US OTT rise countered by pay TV massive fall during 2017

Every time you see a headline which suggests that everything’s okay in the TV market and that broadcast TV and traditional DTH and Cable, will continue to be the dominant forms of TV – pass it by. It’s not right. OTT is on the rise.

Whatever happens with the rise of OTT video in the USA, it will have at least some bearing on the rest of the world, although for the most part, many markets are somewhat differently developed in OTT video than the US.

Take for instance the dominance in Europe of free to air TV catch up video, which is almost universally free, whereas it is paid for in the US, at relatively high rates. In Asia, free to air catch up is also free, but TV Everywhere is not, instead a small premium is charged unlike Europe or the US, and in those markets data is never zero rated when video travels over cellular networks.

There are similarities however in the rise of OTT video, and the most significant fall in Q1 2017 of pay TV customers is the biggest indicator yet of what the future holds for pay TV in the US, and therefore the world.

We have extrapolated this fall in the graph above, with a simple linear forecast, which shows what happens if the Q1 2017 fall, of some 812,000 pay TV customers among the top performing pay TV operators (MVPDs), continues at the current rate of decline.

In the whole of 2016 pay TV operators only lost 629,000 customers, and back in 2015 there were actually gains of over 88,000. This is somewhat confused by the practises of some of the reporting companies – like Dish Networks and Comcast – as these continue to count TV Everywhere customers in among their traditional pay TV customers, while AT&T separates them out.  Without guessing and applying only the published numbers, this fall is bad enough. If the OTT TV Everywhere numbers were reversed out, then the subscriber losses are already well over 1 million a quarter, certain to make things worse than the official figures suggest.

If each of the following quarters in pay TV in the US perform in much the same way, and there is no worsening, then some 3.2 million total subscribers will cut the cord during 2017. At the rate of change (and the rate may accelerate) in 2018 we will lose a further 5 million pay TV subscribers, and each year after that the losses will be a rapidly increasing percentage of a falling number – 8 million in 2019, 9 million in 2020, then a further 10 million in 2021. That would leave the US with just 53 million paying subscribers to traditional broadcast pay TV.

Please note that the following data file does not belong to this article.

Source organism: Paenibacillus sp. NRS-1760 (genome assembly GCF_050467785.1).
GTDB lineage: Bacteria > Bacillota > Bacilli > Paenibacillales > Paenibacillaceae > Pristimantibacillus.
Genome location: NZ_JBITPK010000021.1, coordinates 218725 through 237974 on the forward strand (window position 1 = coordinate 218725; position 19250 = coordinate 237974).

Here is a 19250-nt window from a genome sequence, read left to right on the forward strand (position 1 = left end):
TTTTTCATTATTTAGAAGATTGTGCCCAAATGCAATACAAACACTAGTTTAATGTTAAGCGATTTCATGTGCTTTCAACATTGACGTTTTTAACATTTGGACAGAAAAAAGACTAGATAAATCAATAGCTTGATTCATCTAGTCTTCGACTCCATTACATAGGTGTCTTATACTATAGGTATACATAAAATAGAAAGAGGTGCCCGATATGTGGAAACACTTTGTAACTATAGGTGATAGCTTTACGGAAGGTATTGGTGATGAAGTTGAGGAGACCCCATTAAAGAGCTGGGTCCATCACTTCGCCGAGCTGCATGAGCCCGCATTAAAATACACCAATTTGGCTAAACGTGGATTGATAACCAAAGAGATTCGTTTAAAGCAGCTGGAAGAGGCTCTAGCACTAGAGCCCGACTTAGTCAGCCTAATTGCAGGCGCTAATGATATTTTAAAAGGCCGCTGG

People keep saying that revenue is still rising, and that traditional TV carries most of the advertising revenue. At present, rising ARPU is concealing the falling ARPU in OTT services, among a small percentage of cord cutters. As the percentage of cord cutters rises, this will become highly visible.

The flip side of the coin, which is why there is such rabid investment in OTT video in the US, is that the 110 million OTT customers, made up of 86 million SVoD subscribers and another 24 million TV everywhere regular users in 2016 would begin growing rapidly.

Faultline’s research arm Rethink OTT Intelligence (email [email protected] for subscription details) forecasts that this will rise to a combined 195 million by 2021, made up of 147 million SVoD subscriptions and 48 million TV everywhere subscribers – almost all US pay TV subscribers would by then be regular users of TV Everywhere at this point,  and somewhere during this period – off-footprint TV Everywhere style services will become a paid offering to a wider audience – as in an internet MVPDs, so that the total number of customers can go beyond those reached of the MVPD. So, Comcast might sell Stream to AT&T broadband customers and so on and still have 100% of its footprint on X1 boxes, so have 110% of customers taking its TV Everywhere. Those not taking traditional cable would therefore not get it for free, it would be a paid option.

At present pay TV operators think that offering such an OTT service is just a precursor to bringing customer into the cable fold. By the time we get to 2018/2019 this will be such a huge proportion of the MVPD’s business, that it will be considered a replacement revenue – in the same way that digital cable was considered a replacement for analog cable.

We actually think this fairly linear forecast is simplistic and does not take into account lower pricing in the coming video price war, zero rated data, the emergence of mobile first TV, the drift into cellular by Comcast and Charter, and their future ability to offer zero rate video on their OTT services and the launches, as yet untried, of both YouTube TV and next gen Hulu. Chances are that SVoD subscriptions will rise faster than we have forecast, although the fall in MVPDs subscription is unlikely to be any faster than this forecast.

Faultline Online Reporter’s ROI service offers an OTT research service, which will publish a global OTT report over the next few months, and which today is launching our 2017 Asian OTT Report and Forecast to go alongside our recent European Report and Forecast, which came out during March.

One of the big questions in the Asian report is how well Netflix will fare given that it is overpriced for Asian markets, and up against multiple rivals who have not waited for it, but gone out and grabbed half of the Asia Pacific market. Here is a sample graph of the Rethink Asia OTT 2017 Report and Forecast, which shows how the only major Netflix success is likely to be in Australia, where it is already exceptionally successful, partly due to the dominance of the English language in that market, although it will see some improvement across the board.

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